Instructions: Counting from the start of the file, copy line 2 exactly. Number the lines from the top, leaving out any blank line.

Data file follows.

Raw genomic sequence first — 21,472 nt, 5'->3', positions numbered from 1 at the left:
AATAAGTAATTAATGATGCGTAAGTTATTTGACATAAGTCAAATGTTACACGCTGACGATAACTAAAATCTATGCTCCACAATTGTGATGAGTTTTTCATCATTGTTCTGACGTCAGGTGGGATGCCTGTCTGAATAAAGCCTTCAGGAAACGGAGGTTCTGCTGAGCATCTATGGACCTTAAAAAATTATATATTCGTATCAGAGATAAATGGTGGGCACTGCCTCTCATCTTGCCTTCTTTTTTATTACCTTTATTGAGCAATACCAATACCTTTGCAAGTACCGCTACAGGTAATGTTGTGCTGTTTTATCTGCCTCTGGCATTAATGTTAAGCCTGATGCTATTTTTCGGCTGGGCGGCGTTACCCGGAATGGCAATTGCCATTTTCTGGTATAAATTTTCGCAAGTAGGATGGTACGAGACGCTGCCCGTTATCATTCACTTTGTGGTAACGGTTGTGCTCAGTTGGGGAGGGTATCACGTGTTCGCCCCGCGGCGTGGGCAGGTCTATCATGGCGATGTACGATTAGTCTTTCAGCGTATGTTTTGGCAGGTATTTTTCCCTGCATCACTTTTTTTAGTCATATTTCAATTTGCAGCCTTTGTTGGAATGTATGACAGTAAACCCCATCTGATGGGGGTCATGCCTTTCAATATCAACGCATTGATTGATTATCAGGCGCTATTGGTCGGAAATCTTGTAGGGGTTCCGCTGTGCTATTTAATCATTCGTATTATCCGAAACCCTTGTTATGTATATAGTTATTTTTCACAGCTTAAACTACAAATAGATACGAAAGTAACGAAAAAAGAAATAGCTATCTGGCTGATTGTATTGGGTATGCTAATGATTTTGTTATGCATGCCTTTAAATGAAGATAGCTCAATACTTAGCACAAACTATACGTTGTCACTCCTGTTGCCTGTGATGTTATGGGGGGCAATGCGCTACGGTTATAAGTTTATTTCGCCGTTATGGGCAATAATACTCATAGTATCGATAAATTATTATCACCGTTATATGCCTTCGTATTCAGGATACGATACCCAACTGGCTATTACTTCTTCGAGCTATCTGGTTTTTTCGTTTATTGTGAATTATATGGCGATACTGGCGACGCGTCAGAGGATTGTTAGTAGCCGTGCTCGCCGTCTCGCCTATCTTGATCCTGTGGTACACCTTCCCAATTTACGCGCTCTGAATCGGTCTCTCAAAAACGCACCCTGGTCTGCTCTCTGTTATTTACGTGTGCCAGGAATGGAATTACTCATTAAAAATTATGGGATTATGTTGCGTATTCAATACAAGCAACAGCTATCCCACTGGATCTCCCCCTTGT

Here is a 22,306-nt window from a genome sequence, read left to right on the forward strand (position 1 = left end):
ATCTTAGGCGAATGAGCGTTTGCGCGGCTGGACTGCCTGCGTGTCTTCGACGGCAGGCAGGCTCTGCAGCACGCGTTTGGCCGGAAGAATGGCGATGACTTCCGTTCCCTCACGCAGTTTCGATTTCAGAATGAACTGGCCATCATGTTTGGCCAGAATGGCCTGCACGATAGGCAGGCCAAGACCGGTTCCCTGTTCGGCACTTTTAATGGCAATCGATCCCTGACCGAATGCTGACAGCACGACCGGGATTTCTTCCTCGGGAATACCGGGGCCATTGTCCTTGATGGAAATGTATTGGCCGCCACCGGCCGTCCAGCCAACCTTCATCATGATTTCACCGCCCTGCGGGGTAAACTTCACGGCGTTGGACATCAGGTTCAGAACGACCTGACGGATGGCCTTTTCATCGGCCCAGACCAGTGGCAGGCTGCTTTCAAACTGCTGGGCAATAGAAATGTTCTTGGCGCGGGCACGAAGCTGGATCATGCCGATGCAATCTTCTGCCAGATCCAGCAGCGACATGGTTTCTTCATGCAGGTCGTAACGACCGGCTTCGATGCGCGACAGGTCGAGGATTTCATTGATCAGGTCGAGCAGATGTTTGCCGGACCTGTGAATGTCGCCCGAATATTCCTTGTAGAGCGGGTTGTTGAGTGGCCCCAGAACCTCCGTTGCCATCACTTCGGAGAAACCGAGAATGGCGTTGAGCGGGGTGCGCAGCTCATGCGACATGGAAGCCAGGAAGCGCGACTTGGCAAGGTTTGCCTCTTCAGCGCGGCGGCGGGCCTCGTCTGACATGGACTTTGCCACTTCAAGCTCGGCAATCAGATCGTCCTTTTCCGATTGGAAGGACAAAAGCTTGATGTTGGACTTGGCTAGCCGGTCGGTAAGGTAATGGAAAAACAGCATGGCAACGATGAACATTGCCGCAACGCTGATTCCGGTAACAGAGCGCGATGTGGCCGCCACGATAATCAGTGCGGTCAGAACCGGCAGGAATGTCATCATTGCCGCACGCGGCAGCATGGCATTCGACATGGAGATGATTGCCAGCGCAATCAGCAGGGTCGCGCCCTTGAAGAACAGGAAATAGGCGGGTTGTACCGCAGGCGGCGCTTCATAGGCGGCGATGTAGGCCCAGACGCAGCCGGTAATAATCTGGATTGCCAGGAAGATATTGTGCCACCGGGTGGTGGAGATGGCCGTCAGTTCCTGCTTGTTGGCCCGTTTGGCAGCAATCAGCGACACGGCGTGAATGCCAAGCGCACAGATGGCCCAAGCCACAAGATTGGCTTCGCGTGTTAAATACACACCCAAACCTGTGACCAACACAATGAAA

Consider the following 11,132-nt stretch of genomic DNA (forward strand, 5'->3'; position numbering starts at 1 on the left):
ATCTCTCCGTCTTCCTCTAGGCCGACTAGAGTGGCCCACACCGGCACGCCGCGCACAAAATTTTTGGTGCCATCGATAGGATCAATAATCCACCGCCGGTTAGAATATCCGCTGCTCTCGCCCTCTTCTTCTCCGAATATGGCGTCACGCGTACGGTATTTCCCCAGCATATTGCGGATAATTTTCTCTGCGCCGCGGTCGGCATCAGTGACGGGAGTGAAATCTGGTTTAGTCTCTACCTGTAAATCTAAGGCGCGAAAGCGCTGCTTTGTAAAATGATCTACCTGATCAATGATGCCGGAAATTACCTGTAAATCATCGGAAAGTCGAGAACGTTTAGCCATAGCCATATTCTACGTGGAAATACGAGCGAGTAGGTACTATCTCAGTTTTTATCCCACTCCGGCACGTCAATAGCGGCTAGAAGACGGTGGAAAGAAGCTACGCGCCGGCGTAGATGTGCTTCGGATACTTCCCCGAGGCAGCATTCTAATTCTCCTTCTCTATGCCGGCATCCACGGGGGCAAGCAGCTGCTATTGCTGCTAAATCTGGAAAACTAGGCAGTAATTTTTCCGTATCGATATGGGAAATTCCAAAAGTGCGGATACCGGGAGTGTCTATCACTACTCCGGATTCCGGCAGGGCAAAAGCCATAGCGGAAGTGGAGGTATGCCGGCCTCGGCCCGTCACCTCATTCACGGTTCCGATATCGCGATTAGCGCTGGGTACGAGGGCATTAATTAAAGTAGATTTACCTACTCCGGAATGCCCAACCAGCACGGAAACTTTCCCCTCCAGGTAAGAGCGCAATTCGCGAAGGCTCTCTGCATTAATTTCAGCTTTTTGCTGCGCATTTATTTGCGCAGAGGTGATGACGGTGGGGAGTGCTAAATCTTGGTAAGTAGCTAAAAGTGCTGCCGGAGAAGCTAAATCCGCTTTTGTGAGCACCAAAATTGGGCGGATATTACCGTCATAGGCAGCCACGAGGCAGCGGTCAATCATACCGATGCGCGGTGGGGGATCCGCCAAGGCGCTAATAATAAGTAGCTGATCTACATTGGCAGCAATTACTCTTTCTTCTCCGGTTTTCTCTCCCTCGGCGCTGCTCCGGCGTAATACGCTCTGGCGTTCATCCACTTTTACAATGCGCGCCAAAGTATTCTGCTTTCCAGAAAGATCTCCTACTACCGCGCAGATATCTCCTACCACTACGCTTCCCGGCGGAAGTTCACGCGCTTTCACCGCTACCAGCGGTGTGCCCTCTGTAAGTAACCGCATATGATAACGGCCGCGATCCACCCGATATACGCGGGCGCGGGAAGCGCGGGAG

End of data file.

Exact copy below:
AATAAGTAATTAATGATGCGTAAGTTATTTGACATAAGTCAAATGTTACACGCTGACGATAACTAAAATCTATGCTCCACAATTGTGATGAGTTTTTCATCATTGTTCTGACGTCAGGTGGGATGCCTGTCTGAATAAAGCCTTCAGGAAACGGAGGTTCTGCTGAGCATCTATGGACCTTAAAAAATTATATATTCGTATCAGAGATAAATGGTGGGCACTGCCTCTCATCTTGCCTTCTTTTTTATTACCTTTATTGAGCAATACCAATACCTTTGCAAGTACCGCTACAGGTAATGTTGTGCTGTTTTATCTGCCTCTGGCATTAATGTTAAGCCTGATGCTATTTTTCGGCTGGGCGGCGTTACCCGGAATGGCAATTGCCATTTTCTGGTATAAATTTTCGCAAGTAGGATGGTACGAGACGCTGCCCGTTATCATTCACTTTGTGGTAACGGTTGTGCTCAGTTGGGGAGGGTATCACGTGTTCGCCCCGCGGCGTGGGCAGGTCTATCATGGCGATGTACGATTAGTCTTTCAGCGTATGTTTTGGCAGGTATTTTTCCCTGCATCACTTTTTTTAGTCATATTTCAATTTGCAGCCTTTGTTGGAATGTATGACAGTAAACCCCATCTGATGGGGGTCATGCCTTTCAATATCAACGCATTGATTGATTATCAGGCGCTATTGGTCGGAAATCTTGTAGGGGTTCCGCTGTGCTATTTAATCATTCGTATTATCCGAAACCCTTGTTATGTATATAGTTATTTTTCACAGCTTAAACTACAAATAGATACGAAAGTAACGAAAAAAGAAATAGCTATCTGGCTGATTGTATTGGGTATGCTAATGATTTTGTTATGCATGCCTTTAAATGAAGATAGCTCAATACTTAGCACAAACTATACGTTGTCACTCCTGTTGCCTGTGATGTTATGGGGGGCAATGCGCTACGGTTATAAGTTTATTTCGCCGTTATGGGCAATAATACTCATAGTATCGATAAATTATTATCACCGTTATATGCCTTCGTATTCAGGATACGATACCCAACTGGCTATTACTTCTTCGAGCTATCTGGTTTTTTCGTTTATTGTGAATTATATGGCGATACTGGCGACGCGTCAGAGGATTGTTAGTAGCCGTGCTCGCCGTCTCGCCTATCTTGATCCTGTGGTACACCTTCCCAATTTACGCGCTCTGAATCGGTCTCTCAAAAACGCACCCTGGTCTGCTCTCTGTTATTTACGTGTGCCAGGAATGGAATTACTCATTAAAAATTATGGGATTATGTTGCGTATTCAATACAAGCAACAGCTATCCCACTGGATCTCCCCCTTGT